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Proposed Trump Immigration Policy would further punish immigrant families, especially children

May 24, 2018

The US government’s war on immigrants just added a new component. The Trump administration will soon be issuing a new regulation that would:

“jeopardize the status of millions of immigrants who use—or whose children use—health, housing, nutrition, and other key services and supports. It would do this by radically altering the way in which federal officials evaluate whether certain immigrants are—or are likely to become—a “public charge.”  

The concept of “public charge” first appeared in U.S. immigration law in the Immigration Act of 1882, which prohibited any immigrant “unable to take care of himself or herself without becoming a public charge” from being admitted to the United States. Since 1903, the Immigration and Nationality Act has included public-charge considerations in two contexts: (1) whether immigrants seeking entry to the United States or seeking legal permanent residency are at risk of becoming a public charge and thus deemed inadmissible and (2) whether immigrants who have been admitted to the United States have become a public charge within five years of entry. The Act does not define “public charge,” but in each context a public-charge analysis has developed through case law and agency guidance.

The Trump administration has been threatening to enact changes to the current “public charge” policy, since 2017. The goal behind this change is twofold: (1) to make it harder for immigrants who might use public services—such as health and nutrition programs—to come to the United States and settle here permanently and (2) to force families to choose between the food, housing, and health care they need and being with the people they love.

The draft of these policy changes can be viewed at this link.  According to analysis from the Kaiser Family Foundation, the proposed policy changes would impact the immigrant community in the following ways: 

  • Individuals who are determined to be a “public charge” can be denied lawful permanent residence or entry into the U.S., and, in very limited cases, deported. Under current policy, individuals may be determined a public charge if they rely on or are likely to rely on public cash assistance or government funded long-term institutional care. Current policy does not allow the federal government to consider the use of non-cash benefits, such as health and nutrition programs, in public charge determinations.
  • Under the draft proposed policy, the federal government could consider previously excluded health, nutrition, and other non-cash programs in public charge determinations. In addition, the changes would newly allow the federal government to take into account use of programs by citizen children and other family members in making a public charge determination.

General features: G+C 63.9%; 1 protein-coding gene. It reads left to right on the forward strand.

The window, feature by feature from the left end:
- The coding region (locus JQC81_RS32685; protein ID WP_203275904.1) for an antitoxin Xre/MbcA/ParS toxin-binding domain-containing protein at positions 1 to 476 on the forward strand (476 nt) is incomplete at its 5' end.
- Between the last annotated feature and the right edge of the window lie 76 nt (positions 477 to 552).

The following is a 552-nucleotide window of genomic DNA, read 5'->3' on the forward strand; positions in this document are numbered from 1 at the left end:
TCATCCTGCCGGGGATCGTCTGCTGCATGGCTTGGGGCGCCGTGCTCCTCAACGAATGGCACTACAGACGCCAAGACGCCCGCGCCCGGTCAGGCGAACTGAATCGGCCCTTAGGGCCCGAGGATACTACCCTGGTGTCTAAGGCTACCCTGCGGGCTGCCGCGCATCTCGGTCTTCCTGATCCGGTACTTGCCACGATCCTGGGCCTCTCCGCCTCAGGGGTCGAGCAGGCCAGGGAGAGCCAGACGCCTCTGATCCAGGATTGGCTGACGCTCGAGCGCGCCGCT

• The changes would likely lead to decreased participation in Medicaid, the Children’s Health Insurance Program (CHIP), and other programs among legal immigrant families, including their citizen children. The primary group affected by the changes would be individuals seeking a green card through a family-based petition. However, the changes would likely increase fear and confusion among all legal immigrant families, leading to decreased participation in health coverage and other programs for themselves and their children. Decreased participation in these programs would contribute to more uninsured and negatively affect the health and financial stability of families as well as growth and healthy development of their predominantly U.S.-born citizen children.

The Kaiser analysis finds that between 657,000 to 1.5 million citizen children could become uninsured if the proposed changes are implemented.

The National Immigrant Law Center calls these proposed changes another “attack” on immigrants by the Trump administration. Calling it an attack is not hyperbole, since it will increase the already high level of fear in the immigrant community, plus it will cause real harm for immigrant families who will not be able to access these public resources. 

The Michigan Immigrant Rights Center (MIRC) believes that the Trump administration will make these proposed changes in July of 2018. The MIRC and the Michigan League for Public Policy have teamed up to combat this proposed policy.

In addition, there is this video that provides solid information and analysis on the “public charge” policy. The video is just over 30 minutes, but the details are important.

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